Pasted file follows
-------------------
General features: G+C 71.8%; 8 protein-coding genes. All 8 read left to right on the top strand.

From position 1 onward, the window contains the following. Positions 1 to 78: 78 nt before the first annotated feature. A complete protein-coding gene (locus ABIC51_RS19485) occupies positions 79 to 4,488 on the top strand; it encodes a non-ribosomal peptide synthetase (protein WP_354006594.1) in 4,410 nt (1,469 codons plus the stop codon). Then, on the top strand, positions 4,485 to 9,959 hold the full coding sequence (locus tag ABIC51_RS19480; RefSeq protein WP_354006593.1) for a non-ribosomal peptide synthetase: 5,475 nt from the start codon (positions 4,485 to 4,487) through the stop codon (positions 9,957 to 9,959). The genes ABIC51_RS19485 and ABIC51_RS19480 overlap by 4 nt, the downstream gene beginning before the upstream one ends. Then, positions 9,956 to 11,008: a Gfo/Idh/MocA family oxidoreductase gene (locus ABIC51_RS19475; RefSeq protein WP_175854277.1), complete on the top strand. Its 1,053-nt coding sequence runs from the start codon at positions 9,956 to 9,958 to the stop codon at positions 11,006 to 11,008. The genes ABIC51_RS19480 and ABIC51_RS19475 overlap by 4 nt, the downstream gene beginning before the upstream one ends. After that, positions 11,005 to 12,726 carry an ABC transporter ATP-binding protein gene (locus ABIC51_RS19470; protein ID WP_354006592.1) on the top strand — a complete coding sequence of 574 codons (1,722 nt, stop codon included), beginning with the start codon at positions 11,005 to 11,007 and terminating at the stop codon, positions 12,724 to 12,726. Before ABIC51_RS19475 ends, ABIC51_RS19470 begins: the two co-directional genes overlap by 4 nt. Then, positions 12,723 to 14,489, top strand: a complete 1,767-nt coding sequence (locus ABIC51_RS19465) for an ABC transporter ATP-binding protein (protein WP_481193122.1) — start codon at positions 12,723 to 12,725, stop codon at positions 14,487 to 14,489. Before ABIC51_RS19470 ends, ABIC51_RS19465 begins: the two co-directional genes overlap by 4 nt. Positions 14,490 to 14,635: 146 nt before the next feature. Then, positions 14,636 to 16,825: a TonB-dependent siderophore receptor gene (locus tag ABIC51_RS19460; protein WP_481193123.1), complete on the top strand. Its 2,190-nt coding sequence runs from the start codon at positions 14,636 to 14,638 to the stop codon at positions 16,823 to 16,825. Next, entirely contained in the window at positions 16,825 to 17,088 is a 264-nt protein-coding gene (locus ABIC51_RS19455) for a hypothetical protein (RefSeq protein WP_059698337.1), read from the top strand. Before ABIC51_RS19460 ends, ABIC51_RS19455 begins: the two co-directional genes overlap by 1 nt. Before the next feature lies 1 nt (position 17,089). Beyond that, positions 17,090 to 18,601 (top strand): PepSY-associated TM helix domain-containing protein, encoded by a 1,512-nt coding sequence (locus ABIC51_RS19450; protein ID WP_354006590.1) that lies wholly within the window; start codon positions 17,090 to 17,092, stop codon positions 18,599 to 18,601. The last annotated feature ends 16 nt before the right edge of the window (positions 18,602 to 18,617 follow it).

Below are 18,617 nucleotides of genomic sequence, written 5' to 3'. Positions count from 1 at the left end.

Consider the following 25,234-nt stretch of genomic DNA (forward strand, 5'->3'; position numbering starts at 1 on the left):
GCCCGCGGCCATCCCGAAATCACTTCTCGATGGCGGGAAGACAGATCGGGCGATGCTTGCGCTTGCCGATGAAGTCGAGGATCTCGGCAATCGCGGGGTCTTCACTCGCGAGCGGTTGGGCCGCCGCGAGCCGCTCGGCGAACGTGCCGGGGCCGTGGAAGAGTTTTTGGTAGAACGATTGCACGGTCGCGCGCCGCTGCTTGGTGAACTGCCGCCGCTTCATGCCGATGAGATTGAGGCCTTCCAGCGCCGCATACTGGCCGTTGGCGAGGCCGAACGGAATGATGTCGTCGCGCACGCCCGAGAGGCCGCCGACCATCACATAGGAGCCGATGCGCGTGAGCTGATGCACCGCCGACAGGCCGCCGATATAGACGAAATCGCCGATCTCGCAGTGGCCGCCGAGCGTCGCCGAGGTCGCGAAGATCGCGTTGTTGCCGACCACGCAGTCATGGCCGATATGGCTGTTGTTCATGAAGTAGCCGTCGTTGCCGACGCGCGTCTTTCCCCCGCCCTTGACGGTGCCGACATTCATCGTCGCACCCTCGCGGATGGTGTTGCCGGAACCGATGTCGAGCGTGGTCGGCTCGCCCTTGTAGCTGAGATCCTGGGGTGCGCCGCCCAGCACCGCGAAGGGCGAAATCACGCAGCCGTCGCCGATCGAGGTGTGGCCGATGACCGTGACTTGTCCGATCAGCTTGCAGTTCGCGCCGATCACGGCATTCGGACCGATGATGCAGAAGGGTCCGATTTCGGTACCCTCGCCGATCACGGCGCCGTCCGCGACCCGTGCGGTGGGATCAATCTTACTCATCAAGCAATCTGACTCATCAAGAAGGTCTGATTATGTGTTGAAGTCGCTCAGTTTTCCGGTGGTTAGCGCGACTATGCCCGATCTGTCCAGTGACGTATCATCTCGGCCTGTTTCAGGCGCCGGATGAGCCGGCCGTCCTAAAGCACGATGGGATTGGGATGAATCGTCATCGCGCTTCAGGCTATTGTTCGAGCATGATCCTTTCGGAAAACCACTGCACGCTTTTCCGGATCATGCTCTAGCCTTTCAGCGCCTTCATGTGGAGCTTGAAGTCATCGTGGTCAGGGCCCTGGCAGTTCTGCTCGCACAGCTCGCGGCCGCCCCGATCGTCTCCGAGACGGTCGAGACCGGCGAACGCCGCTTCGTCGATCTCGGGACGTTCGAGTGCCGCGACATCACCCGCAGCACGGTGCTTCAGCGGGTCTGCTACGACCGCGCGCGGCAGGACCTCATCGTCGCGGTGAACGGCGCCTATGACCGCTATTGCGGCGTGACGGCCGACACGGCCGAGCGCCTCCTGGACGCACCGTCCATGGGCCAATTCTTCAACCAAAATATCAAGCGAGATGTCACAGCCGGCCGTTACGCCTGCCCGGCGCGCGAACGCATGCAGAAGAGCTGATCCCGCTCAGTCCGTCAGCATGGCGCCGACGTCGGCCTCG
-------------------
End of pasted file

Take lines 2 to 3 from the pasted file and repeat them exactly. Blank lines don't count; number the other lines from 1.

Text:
From position 1 onward, the window contains the following. Positions 1 to 78: 78 nt before the first annotated feature. A complete protein-coding gene (locus ABIC51_RS19485) occupies positions 79 to 4,488 on the top strand; it encodes a non-ribosomal peptide synthetase (protein WP_354006594.1) in 4,410 nt (1,469 codons plus the stop codon). Then, on the top strand, positions 4,485 to 9,959 hold the full coding sequence (locus tag ABIC51_RS19480; RefSeq protein WP_354006593.1) for a non-ribosomal peptide synthetase: 5,475 nt from the start codon (positions 4,485 to 4,487) through the stop codon (positions 9,957 to 9,959). The genes ABIC51_RS19485 and ABIC51_RS19480 overlap by 4 nt, the downstream gene beginning before the upstream one ends. Then, positions 9,956 to 11,008: a Gfo/Idh/MocA family oxidoreductase gene (locus ABIC51_RS19475; RefSeq protein WP_175854277.1), complete on the top strand. Its 1,053-nt coding sequence runs from the start codon at positions 9,956 to 9,958 to the stop codon at positions 11,006 to 11,008. The genes ABIC51_RS19480 and ABIC51_RS19475 overlap by 4 nt, the downstream gene beginning before the upstream one ends. After that, positions 11,005 to 12,726 carry an ABC transporter ATP-binding protein gene (locus ABIC51_RS19470; protein ID WP_354006592.1) on the top strand — a complete coding sequence of 574 codons (1,722 nt, stop codon included), beginning with the start codon at positions 11,005 to 11,007 and terminating at the stop codon, positions 12,724 to 12,726. Before ABIC51_RS19475 ends, ABIC51_RS19470 begins: the two co-directional genes overlap by 4 nt. Then, positions 12,723 to 14,489, top strand: a complete 1,767-nt coding sequence (locus ABIC51_RS19465) for an ABC transporter ATP-binding protein (protein WP_481193122.1) — start codon at positions 12,723 to 12,725, stop codon at positions 14,487 to 14,489. Before ABIC51_RS19470 ends, ABIC51_RS19465 begins: the two co-directional genes overlap by 4 nt. Positions 14,490 to 14,635: 146 nt before the next feature. Then, positions 14,636 to 16,825: a TonB-dependent siderophore receptor gene (locus tag ABIC51_RS19460; protein WP_481193123.1), complete on the top strand. Its 2,190-nt coding sequence runs from the start codon at positions 14,636 to 14,638 to the stop codon at positions 16,823 to 16,825. Next, entirely contained in the window at positions 16,825 to 17,088 is a 264-nt protein-coding gene (locus ABIC51_RS19455) for a hypothetical protein (RefSeq protein WP_059698337.1), read from the top strand. Before ABIC51_RS19460 ends, ABIC51_RS19455 begins: the two co-directional genes overlap by 1 nt. Before the next feature lies 1 nt (position 17,089). Beyond that, positions 17,090 to 18,601 (top strand): PepSY-associated TM helix domain-containing protein, encoded by a 1,512-nt coding sequence (locus ABIC51_RS19450; protein ID WP_354006590.1) that lies wholly within the window; start codon positions 17,090 to 17,092, stop codon positions 18,599 to 18,601. The last annotated feature ends 16 nt before the right edge of the window (positions 18,602 to 18,617 follow it).

Below are 18,617 nucleotides of genomic sequence, written 5' to 3'. Positions count from 1 at the left end.